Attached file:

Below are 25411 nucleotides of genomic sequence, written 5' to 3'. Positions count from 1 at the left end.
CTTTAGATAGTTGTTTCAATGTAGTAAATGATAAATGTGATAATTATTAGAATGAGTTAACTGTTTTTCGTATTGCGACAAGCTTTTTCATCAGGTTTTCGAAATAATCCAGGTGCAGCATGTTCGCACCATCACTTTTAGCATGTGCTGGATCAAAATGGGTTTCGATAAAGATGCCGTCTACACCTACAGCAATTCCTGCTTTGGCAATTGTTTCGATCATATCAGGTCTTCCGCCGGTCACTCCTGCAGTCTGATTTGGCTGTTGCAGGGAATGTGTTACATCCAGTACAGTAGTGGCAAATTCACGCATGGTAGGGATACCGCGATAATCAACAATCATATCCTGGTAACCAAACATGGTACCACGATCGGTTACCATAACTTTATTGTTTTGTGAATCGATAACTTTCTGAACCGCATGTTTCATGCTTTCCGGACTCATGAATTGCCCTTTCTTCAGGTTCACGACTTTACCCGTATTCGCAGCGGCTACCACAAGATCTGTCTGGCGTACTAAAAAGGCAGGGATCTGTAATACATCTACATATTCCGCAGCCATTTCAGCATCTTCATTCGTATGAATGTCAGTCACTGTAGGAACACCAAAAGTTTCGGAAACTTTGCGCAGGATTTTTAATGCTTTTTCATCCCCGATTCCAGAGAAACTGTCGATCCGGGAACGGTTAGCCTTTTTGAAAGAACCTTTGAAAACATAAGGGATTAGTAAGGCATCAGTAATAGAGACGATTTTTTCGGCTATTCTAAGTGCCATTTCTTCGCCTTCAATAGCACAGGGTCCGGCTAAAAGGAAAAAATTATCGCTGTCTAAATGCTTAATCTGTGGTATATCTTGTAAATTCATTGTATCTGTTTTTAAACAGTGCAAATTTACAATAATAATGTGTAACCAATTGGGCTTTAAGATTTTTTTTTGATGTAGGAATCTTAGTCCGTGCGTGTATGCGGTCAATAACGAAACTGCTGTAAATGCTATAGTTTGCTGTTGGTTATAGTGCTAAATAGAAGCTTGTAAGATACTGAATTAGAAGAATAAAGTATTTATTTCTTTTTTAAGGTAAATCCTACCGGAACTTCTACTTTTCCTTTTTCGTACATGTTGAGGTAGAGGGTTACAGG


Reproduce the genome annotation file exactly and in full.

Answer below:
Below are 25411 nucleotides of genomic sequence, written 5' to 3'. Positions count from 1 at the left end.
CTTTAGATAGTTGTTTCAATGTAGTAAATGATAAATGTGATAATTATTAGAATGAGTTAACTGTTTTTCGTATTGCGACAAGCTTTTTCATCAGGTTTTCGAAATAATCCAGGTGCAGCATGTTCGCACCATCACTTTTAGCATGTGCTGGATCAAAATGGGTTTCGATAAAGATGCCGTCTACACCTACAGCAATTCCTGCTTTGGCAATTGTTTCGATCATATCAGGTCTTCCGCCGGTCACTCCTGCAGTCTGATTTGGCTGTTGCAGGGAATGTGTTACATCCAGTACAGTAGTGGCAAATTCACGCATGGTAGGGATACCGCGATAATCAACAATCATATCCTGGTAACCAAACATGGTACCACGATCGGTTACCATAACTTTATTGTTTTGTGAATCGATAACTTTCTGAACCGCATGTTTCATGCTTTCCGGACTCATGAATTGCCCTTTCTTCAGGTTCACGACTTTACCCGTATTCGCAGCGGCTACCACAAGATCTGTCTGGCGTACTAAAAAGGCAGGGATCTGTAATACATCTACATATTCCGCAGCCATTTCAGCATCTTCATTCGTATGAATGTCAGTCACTGTAGGAACACCAAAAGTTTCGGAAACTTTGCGCAGGATTTTTAATGCTTTTTCATCCCCGATTCCAGAGAAACTGTCGATCCGGGAACGGTTAGCCTTTTTGAAAGAACCTTTGAAAACATAAGGGATTAGTAAGGCATCAGTAATAGAGACGATTTTTTCGGCTATTCTAAGTGCCATTTCTTCGCCTTCAATAGCACAGGGTCCGGCTAAAAGGAAAAAATTATCGCTGTCTAAATGCTTAATCTGTGGTATATCTTGTAAATTCATTGTATCTGTTTTTAAACAGTGCAAATTTACAATAATAATGTGTAACCAATTGGGCTTTAAGATTTTTTTTTGATGTAGGAATCTTAGTCCGTGCGTGTATGCGGTCAATAACGAAACTGCTGTAAATGCTATAGTTTGCTGTTGGTTATAGTGCTAAATAGAAGCTTGTAAGATACTGAATTAGAAGAATAAAGTATTTATTTCTTTTTTAAGGTAAATCCTACCGGAACTTCTACTTTTCCTTTTTCGTACATGTTGAGGTAGAGGGTTACAGG